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How you don't -- to say that things have calmed down just a bit from last Thursday's Supreme Court decision to uphold the individual mandate.
Which of course requires all Americans to buy health care insurance.
But one top voice of the industry changed his tune he wrote in the Wall Street Journal op that on June 17.
Called why I no longer support the health insurance mandate an and it he said.
Insurance does not work if you only pay two months of premiums and receive hundreds of thousands of dollars of health care.
This is the equivalent.
Of getting a free ride.
What makes -- particularly interesting is that he was one of the original champions of the individual mandate until recently joining us now in a Fox Business exclusive report beach Florida.
-- Ron Williams he's the former chairman and CEO of Aetna and sits on the president's management advisory board.
Well I'm still contributing very much to helping me bring business best practices to the federal government in my role on that board Yeltsin -- facility here.
You were the insurance industry's most visible CEO on Capitol Hill during the debate on Health Care Reform one of the president's champions of getting the millions of uninsured Americans covered.
You should before the decision you believed it would be struck down that prediction was wrong do you still stand by your reversal and why.
Let me explain that I have long been an advocate.
Of getting everyone covered I think as a country we have moral obligation to make certain that every one.
Does have access to health care services.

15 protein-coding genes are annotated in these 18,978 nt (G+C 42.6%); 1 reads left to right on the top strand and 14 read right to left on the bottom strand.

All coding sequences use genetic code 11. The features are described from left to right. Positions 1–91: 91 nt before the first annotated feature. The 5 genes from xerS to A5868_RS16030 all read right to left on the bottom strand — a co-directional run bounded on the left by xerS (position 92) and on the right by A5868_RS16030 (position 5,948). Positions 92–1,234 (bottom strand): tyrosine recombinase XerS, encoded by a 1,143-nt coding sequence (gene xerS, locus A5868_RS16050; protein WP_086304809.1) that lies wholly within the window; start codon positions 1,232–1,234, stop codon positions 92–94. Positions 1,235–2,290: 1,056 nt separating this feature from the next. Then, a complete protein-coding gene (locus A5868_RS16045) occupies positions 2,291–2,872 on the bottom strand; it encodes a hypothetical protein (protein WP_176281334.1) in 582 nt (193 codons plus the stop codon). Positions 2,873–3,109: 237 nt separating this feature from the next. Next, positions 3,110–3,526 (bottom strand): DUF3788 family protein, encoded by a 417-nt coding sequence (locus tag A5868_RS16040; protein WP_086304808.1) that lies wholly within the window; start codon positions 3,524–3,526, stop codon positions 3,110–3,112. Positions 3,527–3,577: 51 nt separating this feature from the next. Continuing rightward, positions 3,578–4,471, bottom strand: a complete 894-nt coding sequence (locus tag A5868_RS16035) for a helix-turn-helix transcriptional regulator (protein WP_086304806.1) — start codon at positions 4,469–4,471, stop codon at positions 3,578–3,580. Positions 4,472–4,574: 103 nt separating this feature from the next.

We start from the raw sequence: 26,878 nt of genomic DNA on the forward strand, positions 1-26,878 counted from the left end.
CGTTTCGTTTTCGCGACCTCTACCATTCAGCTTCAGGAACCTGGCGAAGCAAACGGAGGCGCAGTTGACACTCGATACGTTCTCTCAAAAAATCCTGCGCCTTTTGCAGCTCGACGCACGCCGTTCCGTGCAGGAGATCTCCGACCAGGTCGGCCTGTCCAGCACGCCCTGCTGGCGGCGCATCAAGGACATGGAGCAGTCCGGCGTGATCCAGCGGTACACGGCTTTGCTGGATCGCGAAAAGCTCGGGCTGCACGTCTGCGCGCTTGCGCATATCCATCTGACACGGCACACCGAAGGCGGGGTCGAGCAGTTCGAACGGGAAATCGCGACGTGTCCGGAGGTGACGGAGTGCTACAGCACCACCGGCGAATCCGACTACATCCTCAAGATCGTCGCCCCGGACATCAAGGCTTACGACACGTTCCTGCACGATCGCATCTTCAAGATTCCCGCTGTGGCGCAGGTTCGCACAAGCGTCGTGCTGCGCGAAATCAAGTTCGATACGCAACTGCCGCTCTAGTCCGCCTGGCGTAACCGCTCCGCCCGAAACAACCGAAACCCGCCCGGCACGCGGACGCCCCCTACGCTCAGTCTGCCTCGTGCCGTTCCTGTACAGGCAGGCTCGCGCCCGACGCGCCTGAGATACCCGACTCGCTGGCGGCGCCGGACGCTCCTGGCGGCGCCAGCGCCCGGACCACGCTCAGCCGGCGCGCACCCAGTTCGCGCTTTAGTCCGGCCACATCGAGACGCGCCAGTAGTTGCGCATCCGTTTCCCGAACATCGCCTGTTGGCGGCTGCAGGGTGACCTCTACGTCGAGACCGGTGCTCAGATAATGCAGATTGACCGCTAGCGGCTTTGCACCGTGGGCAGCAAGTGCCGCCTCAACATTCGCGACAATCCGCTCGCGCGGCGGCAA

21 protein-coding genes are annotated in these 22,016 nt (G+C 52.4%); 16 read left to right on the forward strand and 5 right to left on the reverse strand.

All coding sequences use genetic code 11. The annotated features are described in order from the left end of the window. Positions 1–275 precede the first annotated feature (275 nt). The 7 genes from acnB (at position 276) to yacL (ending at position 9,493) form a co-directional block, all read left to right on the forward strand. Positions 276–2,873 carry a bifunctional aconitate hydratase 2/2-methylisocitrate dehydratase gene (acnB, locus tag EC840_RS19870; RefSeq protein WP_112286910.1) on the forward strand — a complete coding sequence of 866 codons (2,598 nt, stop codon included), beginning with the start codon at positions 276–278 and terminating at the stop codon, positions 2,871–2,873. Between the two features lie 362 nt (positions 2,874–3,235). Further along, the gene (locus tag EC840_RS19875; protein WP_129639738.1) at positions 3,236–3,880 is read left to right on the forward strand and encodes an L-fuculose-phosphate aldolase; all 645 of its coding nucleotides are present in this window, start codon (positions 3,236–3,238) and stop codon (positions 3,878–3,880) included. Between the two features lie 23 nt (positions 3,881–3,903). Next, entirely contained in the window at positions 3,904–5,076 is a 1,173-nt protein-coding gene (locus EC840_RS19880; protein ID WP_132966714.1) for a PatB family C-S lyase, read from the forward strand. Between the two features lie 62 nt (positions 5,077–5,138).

And I actually still believe that a mandate can in fact work I think my objection is articulated in my op -- -- Was really to the notion that you could justify the legislation through the commerce clause.
Because as a private citizen and I'm not an attorney it seemed to me that if the commerce clause was a basis for justification.
There was really no limit to what private citizens could be made to do.
I articulated in the editorials that I thought the tax clause was a much stronger basis Ford.
But I did not believe that the legislation was.
Being presented as a tax I think the Supreme Court was very generous in -- interpretation.
And I think we are where we are and we need to get back to the basics of how to -- Implement the path to getting everyone access to health care and really focus on the real issue which is quality and affordability of health care services.
One of the points OK see you were right then because it was looked upon by the Supreme Court and Justice Roberts as that tax portion of it so we shifted to that but.
What are the points you made was that the people would be simply required to by two months in advance and then get hundreds of thousands of dollars in coverage.
Listen that even just a little bit better I think it's a perfect solution but.
You're just walking in the hospitals -- at the worst possible point of their health care problems.
And getting hundreds of thousands of dollars of health care without having even paid one or two months been at some point.
Why were all of us bearing the burden of people who refuse to even forked out a single dollar for their own coverage.
I think we have to recognize that we do have a moral obligation to make certain that everyone has access to health care services.
We also need a mechanism for people who can afford to pay which is not to pay.